She grabbed her jacket and nodded a goodbye as she got up and left. A last glance over her shoulder confirmed her suspicion that Olivia had taken the seat she had just vacated – next to Alex. The two women were sitting close together. Very close together. She smiled. Maybe Olivia would be brave tonight.
She ran into Olivia now and then, but they had not been able to get together since their impromptu drinks with Alex. Each time they both smiled and apologized for not keeping in touch; again making promises to call and go out for drinks. Both knowing that there was fat chance of it actually happening, and both willing to ignore that fact.
Then the rumors had started. Olivia was seeing someone. Could it be Alex? She wanted to ask, but knew she couldn’t. Instead she had asked who, but all she got was a head shake. Don’t know. The rumors had finally died down. She wished she and Olivia had been closer so she could call and ask her. Surprised at the thought she had she leaned back in her seat. Why did she even care? Alex and Olivia were just slightly more than acquaintances, borderline friends, but not quite yet there. The truth was that the job took a huge toll on everyone, especially women. If Olivia had found happiness with Alex she was truly glad for her.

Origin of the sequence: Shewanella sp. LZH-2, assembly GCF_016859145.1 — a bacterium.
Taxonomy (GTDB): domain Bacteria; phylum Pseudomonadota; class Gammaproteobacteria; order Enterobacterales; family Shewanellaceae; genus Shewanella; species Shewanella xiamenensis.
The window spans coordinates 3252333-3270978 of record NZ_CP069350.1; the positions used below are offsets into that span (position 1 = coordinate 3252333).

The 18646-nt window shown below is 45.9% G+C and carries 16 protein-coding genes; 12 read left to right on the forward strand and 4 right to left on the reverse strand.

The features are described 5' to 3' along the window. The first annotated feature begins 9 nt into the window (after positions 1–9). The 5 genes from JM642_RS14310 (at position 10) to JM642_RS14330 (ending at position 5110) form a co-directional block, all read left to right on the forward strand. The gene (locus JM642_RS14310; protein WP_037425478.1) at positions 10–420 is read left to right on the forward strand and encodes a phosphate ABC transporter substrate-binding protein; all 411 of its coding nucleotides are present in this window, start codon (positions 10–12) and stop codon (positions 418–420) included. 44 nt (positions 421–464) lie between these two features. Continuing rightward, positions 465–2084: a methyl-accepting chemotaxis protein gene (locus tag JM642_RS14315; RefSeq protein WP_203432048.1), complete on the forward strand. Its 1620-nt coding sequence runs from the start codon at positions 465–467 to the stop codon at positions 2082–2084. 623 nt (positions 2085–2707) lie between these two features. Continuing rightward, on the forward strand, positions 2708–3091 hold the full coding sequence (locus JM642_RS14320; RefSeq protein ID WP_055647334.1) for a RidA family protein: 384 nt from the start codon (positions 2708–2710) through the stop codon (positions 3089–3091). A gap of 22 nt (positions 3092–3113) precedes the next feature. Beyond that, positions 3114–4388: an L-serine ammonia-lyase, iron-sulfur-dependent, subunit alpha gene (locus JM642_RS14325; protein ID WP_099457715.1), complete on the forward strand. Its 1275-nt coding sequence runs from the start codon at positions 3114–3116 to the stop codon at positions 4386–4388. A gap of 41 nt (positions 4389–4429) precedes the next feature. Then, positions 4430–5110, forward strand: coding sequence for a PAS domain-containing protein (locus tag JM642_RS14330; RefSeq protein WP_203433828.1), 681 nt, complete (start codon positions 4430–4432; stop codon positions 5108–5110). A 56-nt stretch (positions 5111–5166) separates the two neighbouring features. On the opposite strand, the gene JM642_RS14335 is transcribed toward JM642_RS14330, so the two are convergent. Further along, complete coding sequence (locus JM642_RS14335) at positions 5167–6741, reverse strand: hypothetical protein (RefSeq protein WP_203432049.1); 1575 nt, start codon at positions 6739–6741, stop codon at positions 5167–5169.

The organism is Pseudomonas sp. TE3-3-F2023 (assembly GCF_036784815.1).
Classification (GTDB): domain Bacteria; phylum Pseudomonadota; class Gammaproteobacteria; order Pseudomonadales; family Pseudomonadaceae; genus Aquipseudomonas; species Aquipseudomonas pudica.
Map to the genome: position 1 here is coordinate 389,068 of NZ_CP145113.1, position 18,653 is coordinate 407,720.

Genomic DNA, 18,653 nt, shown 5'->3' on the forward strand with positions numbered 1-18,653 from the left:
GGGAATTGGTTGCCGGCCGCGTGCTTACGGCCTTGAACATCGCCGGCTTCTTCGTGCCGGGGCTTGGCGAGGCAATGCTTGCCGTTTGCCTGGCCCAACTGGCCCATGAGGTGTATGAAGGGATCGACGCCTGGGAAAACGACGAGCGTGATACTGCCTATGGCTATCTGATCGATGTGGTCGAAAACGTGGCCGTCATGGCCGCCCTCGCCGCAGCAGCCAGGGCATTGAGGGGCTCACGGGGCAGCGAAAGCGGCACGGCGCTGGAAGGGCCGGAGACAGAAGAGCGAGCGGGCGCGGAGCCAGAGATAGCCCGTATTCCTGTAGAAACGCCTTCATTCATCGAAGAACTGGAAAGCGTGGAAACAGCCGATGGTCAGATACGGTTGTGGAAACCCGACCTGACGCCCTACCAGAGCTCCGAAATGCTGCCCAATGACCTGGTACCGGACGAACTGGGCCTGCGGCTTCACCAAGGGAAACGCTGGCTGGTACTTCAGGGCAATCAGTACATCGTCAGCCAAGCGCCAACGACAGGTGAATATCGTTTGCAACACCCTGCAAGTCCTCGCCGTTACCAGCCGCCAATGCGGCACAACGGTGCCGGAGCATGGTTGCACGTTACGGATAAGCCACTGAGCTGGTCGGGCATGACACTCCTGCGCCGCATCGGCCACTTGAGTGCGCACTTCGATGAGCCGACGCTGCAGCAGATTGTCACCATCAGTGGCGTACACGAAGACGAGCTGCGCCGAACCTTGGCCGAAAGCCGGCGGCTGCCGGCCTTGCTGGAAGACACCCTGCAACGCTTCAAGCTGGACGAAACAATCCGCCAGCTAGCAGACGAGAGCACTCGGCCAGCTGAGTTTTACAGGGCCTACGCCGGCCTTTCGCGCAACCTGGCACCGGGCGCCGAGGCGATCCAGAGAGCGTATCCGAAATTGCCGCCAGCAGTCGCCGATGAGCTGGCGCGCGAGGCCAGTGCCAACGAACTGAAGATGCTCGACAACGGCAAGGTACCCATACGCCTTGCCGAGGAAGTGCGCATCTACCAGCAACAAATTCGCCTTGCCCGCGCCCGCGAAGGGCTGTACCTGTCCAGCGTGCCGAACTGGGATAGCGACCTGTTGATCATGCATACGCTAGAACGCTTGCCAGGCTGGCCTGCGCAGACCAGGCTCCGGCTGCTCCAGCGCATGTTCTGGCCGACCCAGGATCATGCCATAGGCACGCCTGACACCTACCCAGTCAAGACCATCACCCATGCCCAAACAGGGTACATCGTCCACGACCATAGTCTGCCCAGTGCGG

The rumors had never been confirmed. Soon no one even mentioned it anymore. She assumed that it had been just that – a rumor. If Olivia was openly dating Alex she would have heard about it. That was a given. She chuckled, and smiled sheepishly when four sets of eyes looked up at her. She reached for the phone and the eyes looked away. The true nature of cops. You get enough shit through the job; you don’t need to go digging for it from your colleagues. No one ever pressed her for her secrets, and god knew she had many. She put the receiver down as her partner walked in. Diane looked tired. She had dark circles under her eyes.
“Morning,” she muttered and sat down behind her desk.
She looked at her with compassion. Her partner was struggling with life, barely hanging on. She knew she would make it, but it was hard to watch. Damn hard. She sighed. She needed to get out and catch some fresh air. She grabbed her coat and purse.
“Come on, let’s go for a ride.”
Her partner nodded. She walked passed her and poked her head into the sergeants office. “We’re hitting the streets.”